Abstract:  This paper details Particle Markov chain Monte Carlo techniques for analysis of unobserved component time series models using several economic data sets. PMCMC combines the particle filter with the MetropolisHastings algorithm. Overall PMCMC provides a very compelling, computationally fast and efficient framework for estimation. These advantages are used to for instance estimate stochastic volatility models with leverage effect or with Studentt distributed errors. We also model changing time series characteristics of the US inflation rate by considering a heteroskedastic ARFIMA model where the heteroskedasticity is specified by means of a Gaussian stochastic volatility process. 
Keywords:  Particle filter, MetropolisHastings, Unobserved components, Bayes 
JEL:  C22 C11 C63 
Date:  2013–08–13 
URL:  http://d.repec.org/n?u=RePEc:aah:create:201327&r=ecm 
By:  Tatiana Komarova 
Abstract:  The paper considers nonparametric estimation of absolutely continuous distribution functions of lifetimes of nonidentical components in koutofn systems from the observed "autopsy" data. In economics,ascending "button" or "clock" auctions with n heterogeneous bidders present 2outofn systems. Classical competing risks models are examples of noutofn systems. Under weak conditions on the underlying distributions the estimation problem is shown to be wellposed and the suggested extremum sieve estimator is proven to be consistent. The paper illustrates the suggested estimation method by using sieve spaces of Bernstein polynomials which allow an easy implementation of constraints on the monotonicity of estimated distribution functions. 
Keywords:  koutofn systems, competing risks, sieve estimation, Bernstein polynomials 
Date:  2013–07 
URL:  http://d.repec.org/n?u=RePEc:cep:stiecm:/2013/564&r=ecm 
By:  Kees Jan van Garderen; H. Peter Boswijk 
Abstract:  The maximum likelihood estimator of the adjustment coefficient in a cointegrated vector autoregressive model (CVAR) is generally biased. For the case where the cointegrating vector is known in a firstorder CVAR with no intercept, we derive a condition for the unbiasedness of the maximum likelihood estimator of the adjustment coefficients, and provide a simple characterization of the bias in case this condition is violated. A feasible bias correction method is shown to virtually eliminate the bias over a large part of the parameter space.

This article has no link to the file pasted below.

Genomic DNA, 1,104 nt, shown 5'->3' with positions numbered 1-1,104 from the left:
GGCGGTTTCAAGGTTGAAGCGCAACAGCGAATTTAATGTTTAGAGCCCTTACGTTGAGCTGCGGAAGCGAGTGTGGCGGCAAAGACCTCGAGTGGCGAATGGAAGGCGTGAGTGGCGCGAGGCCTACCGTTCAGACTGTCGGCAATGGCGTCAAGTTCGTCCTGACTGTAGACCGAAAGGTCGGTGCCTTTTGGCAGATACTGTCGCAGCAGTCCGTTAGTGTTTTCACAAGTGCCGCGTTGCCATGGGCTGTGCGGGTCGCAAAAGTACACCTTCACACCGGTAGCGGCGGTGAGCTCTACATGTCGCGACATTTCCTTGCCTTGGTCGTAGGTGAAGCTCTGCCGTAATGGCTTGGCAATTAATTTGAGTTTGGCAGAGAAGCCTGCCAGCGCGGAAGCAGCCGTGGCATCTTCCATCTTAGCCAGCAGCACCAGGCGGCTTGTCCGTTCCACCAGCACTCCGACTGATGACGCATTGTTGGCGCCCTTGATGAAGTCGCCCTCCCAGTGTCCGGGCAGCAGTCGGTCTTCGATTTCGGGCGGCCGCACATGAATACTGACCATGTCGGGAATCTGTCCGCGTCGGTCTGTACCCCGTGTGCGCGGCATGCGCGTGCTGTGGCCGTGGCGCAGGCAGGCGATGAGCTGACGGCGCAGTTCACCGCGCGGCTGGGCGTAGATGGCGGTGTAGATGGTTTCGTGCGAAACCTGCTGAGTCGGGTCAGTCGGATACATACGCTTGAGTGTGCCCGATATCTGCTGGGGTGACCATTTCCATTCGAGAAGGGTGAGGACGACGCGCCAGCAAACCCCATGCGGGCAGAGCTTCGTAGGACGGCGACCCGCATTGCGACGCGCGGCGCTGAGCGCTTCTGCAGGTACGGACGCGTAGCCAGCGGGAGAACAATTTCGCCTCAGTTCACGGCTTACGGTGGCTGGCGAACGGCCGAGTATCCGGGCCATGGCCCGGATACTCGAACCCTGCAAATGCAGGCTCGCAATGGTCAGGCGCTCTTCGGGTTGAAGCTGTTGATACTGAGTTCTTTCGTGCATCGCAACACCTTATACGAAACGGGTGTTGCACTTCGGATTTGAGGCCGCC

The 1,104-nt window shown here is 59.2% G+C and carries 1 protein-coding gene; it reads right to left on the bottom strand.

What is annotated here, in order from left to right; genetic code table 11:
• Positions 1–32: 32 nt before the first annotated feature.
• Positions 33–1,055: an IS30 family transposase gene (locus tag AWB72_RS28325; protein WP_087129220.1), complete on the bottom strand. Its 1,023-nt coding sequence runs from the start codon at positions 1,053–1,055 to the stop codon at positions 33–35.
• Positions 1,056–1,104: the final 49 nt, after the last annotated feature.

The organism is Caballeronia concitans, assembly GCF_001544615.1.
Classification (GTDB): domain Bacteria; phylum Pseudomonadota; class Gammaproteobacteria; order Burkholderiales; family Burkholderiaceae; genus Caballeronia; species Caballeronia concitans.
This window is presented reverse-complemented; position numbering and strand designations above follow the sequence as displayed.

Date:  2013–06–04 
URL:  http://d.repec.org/n?u=RePEc:ame:wpaper:1305&r=ecm 
By:  Stefan Hoderlein (Institute for Fiscal Studies and Boston College); Yuya Sasaki 
Abstract:  This paper introduces average treatment effects conditional on the outcomes variable in an endogenous setup where outcome Y, treatment X and instrument Z are continuous. These objects allow to refine well studied treatment effects like ATE and ATT in the case of continuous treatment (see Florens et al (2009)), by breaking them up according to the rank of the outcome distribution. For instance, in the returns to schooling case, the outcome conditioned average treatment effect on the treated (ATTO), gives the average effect of a small increase in schooling on the subpopulation characterised by a certain treatment intensity, say 16 years of schooling, and a certain rank in the wage distribution. We show that IV type approaches are better suited to identify overall averages across the population like the average partial effect, or outcome conditioned versions thereof, while selection type methods are better suited to identify ATT or ATTO. Importantly, none of the identification relies on rectangular support of the errors in the identification equation. Finally, we apply all concepts to analyse the nonlinear heterogeneous effects of smoking during pregnancy on infant birth weight. 
Keywords:  Continuous treatment, average treatment effect on the treated, marginal treatment effect, average partial effect, local instrumental variables, nonseparable model, endogeneity, quantiles 
Date:  2013–08 
URL:  http://d.repec.org/n?u=RePEc:ifs:cemmap:39/13&r=ecm 
By:  William J. McCausland; A.A.J. Marley 
Abstract:  We complete the development of a testing ground for axioms of discrete stochastic choice. Our contribution here is to develop new posterior simulation methods for Bayesian inference, suitable for a class of prior distributions introduced by McCausland and Marley (2013). These prior distributions are joint distributions over various choice distributions over choice sets of different sizes. Since choice distributions over different choice sets can be mutually dependent, previous methods relying on conjugate prior distributions do not apply. We demonstrate by analyzing data from a previously reported experiment and report evidence for and against various axioms.